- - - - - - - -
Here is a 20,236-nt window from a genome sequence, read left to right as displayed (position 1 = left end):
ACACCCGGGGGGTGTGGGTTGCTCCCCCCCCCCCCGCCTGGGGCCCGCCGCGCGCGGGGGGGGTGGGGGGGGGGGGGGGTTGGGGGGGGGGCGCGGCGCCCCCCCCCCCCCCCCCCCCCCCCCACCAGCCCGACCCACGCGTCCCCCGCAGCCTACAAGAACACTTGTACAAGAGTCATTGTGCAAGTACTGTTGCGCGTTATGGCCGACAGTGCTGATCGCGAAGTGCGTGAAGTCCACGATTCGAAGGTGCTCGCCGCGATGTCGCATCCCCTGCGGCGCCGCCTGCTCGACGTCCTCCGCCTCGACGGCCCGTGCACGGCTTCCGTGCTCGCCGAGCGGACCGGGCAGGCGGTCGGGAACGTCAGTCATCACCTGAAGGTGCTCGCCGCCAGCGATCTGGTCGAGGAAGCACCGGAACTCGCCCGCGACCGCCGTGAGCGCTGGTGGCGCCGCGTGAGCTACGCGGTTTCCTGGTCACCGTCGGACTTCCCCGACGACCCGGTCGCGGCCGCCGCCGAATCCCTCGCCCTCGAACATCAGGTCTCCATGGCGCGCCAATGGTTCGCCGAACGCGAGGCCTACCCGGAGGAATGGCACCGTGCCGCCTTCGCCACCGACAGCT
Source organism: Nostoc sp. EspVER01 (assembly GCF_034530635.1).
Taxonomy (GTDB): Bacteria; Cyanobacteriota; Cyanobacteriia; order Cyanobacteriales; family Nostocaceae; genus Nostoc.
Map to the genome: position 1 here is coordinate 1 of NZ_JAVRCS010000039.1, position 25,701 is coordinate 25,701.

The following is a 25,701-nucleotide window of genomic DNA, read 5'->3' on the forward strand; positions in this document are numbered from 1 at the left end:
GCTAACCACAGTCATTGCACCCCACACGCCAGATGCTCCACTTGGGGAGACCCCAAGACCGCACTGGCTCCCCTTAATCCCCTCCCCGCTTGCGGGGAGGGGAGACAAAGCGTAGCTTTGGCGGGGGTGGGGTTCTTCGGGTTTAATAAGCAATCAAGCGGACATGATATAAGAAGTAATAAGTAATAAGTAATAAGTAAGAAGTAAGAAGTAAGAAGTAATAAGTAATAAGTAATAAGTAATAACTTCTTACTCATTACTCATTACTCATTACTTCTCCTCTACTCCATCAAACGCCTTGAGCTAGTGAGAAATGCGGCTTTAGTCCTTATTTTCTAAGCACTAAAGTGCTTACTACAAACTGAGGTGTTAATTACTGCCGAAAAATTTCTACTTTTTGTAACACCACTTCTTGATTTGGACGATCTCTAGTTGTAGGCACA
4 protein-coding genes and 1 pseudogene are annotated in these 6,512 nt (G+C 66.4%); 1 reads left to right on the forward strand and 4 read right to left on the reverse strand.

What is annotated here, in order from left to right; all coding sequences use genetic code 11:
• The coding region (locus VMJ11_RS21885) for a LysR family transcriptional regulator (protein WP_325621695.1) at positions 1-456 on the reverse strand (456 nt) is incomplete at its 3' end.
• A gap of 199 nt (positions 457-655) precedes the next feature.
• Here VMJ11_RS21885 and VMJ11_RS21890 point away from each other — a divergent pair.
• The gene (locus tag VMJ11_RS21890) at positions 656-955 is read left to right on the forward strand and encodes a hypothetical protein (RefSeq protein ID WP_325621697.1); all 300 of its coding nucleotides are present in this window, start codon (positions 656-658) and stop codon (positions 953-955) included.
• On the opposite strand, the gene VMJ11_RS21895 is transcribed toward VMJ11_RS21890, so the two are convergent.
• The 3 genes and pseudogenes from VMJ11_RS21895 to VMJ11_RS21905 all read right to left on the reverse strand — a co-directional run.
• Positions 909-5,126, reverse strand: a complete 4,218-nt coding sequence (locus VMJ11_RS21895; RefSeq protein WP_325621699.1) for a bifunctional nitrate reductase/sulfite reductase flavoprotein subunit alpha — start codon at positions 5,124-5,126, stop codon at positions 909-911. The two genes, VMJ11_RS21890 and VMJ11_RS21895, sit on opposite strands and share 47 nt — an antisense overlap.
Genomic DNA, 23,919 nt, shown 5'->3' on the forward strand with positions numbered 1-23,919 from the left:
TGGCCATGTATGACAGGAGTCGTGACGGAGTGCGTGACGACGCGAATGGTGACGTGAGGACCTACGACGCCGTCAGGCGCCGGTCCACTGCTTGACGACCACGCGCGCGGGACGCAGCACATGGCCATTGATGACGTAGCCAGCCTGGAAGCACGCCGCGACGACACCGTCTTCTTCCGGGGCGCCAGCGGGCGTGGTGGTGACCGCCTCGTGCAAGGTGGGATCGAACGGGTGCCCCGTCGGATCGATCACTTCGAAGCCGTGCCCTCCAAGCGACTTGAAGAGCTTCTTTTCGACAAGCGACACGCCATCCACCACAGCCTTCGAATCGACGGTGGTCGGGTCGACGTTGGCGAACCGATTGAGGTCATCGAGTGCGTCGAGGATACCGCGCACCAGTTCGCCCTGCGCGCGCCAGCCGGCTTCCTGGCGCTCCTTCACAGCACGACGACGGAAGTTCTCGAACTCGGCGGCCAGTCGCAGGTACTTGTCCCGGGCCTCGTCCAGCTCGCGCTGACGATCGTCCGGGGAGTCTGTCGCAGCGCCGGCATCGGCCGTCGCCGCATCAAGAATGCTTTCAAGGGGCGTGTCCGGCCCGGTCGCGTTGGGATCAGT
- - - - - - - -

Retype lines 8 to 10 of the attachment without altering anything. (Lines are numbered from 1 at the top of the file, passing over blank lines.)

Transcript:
4 protein-coding genes and 1 pseudogene are annotated in these 6,512 nt (G+C 66.4%); 1 reads left to right on the forward strand and 4 read right to left on the reverse strand.

What is annotated here, in order from left to right; all coding sequences use genetic code 11:
• The coding region (locus VMJ11_RS21885) for a LysR family transcriptional regulator (protein WP_325621695.1) at positions 1-456 on the reverse strand (456 nt) is incomplete at its 3' end.